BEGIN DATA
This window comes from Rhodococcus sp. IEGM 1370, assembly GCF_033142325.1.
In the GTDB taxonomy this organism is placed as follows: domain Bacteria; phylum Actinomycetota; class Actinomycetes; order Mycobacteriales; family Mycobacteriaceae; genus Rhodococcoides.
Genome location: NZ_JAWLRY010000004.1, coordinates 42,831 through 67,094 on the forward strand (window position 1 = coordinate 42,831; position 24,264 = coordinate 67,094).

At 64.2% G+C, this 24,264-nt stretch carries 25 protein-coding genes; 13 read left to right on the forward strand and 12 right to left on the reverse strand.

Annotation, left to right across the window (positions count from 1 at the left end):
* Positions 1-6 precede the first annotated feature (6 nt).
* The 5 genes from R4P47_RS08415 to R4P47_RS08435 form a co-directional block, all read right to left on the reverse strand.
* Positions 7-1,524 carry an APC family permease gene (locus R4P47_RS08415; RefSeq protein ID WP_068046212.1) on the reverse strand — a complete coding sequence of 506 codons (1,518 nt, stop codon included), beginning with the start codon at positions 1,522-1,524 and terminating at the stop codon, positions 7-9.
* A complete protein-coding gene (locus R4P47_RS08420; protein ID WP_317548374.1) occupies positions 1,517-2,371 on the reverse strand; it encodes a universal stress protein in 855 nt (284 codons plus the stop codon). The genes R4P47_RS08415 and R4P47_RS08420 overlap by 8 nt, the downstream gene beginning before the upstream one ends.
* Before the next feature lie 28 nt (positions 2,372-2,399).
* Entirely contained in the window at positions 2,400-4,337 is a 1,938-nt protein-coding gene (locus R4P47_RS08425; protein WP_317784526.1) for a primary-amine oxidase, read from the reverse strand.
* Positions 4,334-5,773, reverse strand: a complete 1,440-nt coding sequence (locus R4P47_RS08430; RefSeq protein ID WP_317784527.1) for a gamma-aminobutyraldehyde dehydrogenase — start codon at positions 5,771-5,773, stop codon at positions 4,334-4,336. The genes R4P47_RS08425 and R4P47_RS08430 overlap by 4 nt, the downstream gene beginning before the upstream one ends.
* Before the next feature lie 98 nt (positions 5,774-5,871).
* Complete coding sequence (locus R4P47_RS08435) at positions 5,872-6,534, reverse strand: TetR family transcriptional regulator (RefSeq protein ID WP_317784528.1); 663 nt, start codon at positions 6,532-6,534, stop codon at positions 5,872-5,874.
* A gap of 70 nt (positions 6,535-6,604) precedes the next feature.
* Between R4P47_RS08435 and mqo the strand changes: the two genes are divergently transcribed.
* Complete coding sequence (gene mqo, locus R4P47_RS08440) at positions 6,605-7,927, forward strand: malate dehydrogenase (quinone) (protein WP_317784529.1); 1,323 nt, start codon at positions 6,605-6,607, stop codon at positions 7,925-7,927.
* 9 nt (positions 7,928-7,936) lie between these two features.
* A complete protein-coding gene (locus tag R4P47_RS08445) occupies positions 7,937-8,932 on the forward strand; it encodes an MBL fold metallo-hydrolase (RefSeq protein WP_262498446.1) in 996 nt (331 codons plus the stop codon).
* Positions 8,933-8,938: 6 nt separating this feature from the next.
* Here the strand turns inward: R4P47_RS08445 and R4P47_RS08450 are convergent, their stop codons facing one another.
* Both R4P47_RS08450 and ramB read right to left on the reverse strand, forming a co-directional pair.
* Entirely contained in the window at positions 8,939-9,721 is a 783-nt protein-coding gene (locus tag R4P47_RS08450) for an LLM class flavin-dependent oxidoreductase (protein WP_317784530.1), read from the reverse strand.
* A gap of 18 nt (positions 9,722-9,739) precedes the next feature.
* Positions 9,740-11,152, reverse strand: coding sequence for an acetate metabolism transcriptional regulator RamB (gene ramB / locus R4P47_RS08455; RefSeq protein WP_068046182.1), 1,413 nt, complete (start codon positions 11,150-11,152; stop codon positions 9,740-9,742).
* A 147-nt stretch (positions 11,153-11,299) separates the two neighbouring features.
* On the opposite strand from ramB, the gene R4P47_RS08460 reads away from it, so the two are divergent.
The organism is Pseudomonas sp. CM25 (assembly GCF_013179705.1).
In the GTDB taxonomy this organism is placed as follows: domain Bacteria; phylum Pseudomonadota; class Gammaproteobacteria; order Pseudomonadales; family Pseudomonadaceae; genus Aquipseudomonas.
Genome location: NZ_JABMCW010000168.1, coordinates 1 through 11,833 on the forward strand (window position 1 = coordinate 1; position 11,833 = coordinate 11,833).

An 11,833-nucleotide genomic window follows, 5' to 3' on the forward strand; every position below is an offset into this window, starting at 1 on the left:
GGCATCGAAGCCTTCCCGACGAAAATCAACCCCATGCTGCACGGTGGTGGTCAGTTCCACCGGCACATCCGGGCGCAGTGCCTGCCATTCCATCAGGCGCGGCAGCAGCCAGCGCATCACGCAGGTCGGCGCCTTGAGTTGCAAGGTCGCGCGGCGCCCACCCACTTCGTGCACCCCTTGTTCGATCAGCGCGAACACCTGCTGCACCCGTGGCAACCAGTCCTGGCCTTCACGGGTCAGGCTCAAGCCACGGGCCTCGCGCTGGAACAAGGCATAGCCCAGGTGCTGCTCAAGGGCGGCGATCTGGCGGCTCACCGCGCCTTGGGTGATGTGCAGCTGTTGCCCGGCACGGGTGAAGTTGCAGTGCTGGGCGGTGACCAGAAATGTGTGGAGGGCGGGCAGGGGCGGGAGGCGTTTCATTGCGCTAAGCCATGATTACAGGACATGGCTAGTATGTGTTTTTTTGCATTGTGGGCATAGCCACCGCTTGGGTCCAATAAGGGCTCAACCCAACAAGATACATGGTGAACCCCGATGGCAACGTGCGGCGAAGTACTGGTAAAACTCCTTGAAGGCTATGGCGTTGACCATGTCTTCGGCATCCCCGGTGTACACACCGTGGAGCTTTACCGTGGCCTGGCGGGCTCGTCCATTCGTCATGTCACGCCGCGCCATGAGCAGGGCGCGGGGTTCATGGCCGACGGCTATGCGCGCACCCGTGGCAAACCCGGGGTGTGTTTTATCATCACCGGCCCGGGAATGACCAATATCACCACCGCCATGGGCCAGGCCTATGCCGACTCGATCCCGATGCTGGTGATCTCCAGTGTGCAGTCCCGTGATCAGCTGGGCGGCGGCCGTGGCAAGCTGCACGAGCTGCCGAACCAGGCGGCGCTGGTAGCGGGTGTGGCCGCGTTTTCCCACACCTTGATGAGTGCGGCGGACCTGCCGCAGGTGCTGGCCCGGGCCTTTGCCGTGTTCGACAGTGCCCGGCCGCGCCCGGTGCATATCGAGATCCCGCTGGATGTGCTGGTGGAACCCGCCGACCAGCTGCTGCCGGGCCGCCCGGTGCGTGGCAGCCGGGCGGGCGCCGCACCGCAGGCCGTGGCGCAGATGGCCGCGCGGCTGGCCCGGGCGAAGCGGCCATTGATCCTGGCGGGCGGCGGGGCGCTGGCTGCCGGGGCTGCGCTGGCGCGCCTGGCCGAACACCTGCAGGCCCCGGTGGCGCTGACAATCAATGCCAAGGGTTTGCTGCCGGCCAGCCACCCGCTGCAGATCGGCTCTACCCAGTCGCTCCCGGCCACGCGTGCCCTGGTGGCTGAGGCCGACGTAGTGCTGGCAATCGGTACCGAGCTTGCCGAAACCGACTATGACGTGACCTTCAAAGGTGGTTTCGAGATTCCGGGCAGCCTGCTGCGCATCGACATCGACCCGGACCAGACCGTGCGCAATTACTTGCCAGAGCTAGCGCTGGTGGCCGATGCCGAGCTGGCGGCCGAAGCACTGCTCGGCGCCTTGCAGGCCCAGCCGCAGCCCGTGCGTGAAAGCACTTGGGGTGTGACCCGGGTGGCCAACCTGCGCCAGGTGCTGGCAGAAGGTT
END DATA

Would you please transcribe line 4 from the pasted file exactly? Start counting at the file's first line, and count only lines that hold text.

At 64.2% G+C, this 24,264-nt stretch carries 25 protein-coding genes; 13 read left to right on the forward strand and 12 right to left on the reverse strand.